UAE travel agents said business to Egypt has shown no sign
of pick-up in the weeks since violent unrest engulfed the tourism-dependent
“I haven’t had one inquiry [for Egypt travel] since the
trouble began,” Mark Reed, general manager at Arabian Pacific, told Arabian
Before the crisis, which saw crowds of demonstrators topple
President Hosni Mubarak’s regime, he had at least two vacation-related inquiries
This comes despite several weeks of peace in the country,
and the emergence of Tahrir Square – the heart of the protest zone – as an
unlikely tourist destination for Egyptians themselves.
“It’s slow – we don’t have tourists wanting to go. It’s
because of the unrest,” said a manager at another large Dubai-based tourist
company, who asked to remain anonymous.
Lack of interest
from Gulf tourists is a major blow to the Egyptian economy, which sees one in
eight of its 88 million population employed by the tourism industry. Tourism
also generates close to $11bn of its GDP, and is widely recognised as the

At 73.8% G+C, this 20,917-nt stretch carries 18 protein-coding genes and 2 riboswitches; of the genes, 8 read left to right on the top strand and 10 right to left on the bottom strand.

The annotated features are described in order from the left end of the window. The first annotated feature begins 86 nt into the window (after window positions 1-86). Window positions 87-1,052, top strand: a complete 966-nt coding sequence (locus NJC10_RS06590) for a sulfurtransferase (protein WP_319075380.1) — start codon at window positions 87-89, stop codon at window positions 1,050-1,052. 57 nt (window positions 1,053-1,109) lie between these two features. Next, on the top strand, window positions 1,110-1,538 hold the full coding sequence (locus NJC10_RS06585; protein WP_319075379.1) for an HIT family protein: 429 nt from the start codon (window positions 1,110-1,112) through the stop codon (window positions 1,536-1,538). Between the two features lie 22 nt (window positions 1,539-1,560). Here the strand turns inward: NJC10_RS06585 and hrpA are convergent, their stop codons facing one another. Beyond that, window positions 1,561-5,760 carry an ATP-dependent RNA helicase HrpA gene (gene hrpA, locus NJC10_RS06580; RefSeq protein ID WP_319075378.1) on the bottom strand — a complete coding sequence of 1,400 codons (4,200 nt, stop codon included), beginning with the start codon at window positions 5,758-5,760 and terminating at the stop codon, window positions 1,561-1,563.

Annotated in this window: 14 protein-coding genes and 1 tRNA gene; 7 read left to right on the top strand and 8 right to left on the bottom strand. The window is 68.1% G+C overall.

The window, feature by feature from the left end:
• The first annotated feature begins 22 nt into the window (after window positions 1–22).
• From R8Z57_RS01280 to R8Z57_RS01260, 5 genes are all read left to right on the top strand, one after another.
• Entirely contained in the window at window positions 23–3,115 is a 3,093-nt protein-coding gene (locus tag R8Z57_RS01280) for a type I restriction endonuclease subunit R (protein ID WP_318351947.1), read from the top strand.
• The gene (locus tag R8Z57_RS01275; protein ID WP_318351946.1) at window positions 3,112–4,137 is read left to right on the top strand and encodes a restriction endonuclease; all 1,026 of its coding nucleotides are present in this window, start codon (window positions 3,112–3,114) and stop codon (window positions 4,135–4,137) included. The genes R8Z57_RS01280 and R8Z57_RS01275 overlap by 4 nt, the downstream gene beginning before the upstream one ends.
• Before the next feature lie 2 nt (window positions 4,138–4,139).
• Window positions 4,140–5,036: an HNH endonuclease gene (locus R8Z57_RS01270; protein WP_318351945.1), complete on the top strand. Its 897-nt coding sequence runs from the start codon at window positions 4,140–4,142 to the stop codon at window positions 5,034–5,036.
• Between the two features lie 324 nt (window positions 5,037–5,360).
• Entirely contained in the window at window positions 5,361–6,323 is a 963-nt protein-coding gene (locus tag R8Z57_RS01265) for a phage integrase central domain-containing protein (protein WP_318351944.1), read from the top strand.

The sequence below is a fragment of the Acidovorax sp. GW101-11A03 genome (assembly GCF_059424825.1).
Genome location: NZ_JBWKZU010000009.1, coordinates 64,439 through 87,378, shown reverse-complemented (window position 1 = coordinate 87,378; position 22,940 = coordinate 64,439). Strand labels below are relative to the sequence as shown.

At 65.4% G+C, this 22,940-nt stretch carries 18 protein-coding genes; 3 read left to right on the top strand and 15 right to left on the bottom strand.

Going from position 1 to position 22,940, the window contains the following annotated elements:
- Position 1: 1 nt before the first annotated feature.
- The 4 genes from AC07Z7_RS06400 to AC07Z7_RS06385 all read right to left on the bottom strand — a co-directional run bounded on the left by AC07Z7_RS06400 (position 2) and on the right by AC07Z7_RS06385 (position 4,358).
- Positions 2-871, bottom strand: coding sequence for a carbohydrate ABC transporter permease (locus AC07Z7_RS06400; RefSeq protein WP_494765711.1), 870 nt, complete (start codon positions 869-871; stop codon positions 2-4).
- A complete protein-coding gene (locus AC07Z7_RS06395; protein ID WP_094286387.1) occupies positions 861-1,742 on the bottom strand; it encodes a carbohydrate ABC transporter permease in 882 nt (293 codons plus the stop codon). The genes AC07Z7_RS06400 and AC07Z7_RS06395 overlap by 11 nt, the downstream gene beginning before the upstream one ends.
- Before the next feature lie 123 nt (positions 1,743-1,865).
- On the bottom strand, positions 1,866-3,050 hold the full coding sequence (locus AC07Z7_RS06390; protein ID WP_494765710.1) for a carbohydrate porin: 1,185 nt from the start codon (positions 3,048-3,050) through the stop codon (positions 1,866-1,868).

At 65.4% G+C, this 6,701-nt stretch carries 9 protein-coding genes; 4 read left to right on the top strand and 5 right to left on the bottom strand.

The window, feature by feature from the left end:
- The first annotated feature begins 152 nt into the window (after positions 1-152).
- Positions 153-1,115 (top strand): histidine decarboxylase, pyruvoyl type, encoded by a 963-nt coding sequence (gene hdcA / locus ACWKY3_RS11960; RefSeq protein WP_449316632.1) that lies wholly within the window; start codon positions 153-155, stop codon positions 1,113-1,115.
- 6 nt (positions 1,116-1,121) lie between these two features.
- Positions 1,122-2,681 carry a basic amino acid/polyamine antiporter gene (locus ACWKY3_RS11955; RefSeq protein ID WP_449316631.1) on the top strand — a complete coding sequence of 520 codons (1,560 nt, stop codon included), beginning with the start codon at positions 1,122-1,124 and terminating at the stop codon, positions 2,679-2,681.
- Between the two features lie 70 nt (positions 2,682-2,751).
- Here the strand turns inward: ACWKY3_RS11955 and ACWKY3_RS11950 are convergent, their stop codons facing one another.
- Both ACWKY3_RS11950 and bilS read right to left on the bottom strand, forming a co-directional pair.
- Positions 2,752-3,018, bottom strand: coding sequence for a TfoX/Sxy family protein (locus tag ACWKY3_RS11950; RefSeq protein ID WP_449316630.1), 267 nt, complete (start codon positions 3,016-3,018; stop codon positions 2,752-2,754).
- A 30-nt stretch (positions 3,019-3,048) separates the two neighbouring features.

backbone of its economy.
approximately 12.5 million tourists visited the North African country, making
the tourism industry one of the top sources of foreign revenue, accounting for
more than eleven percent of GDP.
Tunisia, another hugely popular tourist destination, has
also seen its business plummet in the weeks since it set off a domino effect of
protests across the Arab world, and more violent unrest this week will make its
recovery even slower. Libya – once a destination for the hardiest adventure
travelers – is now a no-go zone.
“We’ve had nothing for Tunisia, and we had one client we
were trying to get out of Libya,” Reed said. “If it’s non-essential travel
people aren’t tending to be going. I can’t remember the last Tunisia flight I
The agency has seen a spike in requests for destinations in
Asia, Reed said, which has absorbed the runoff from North Africa.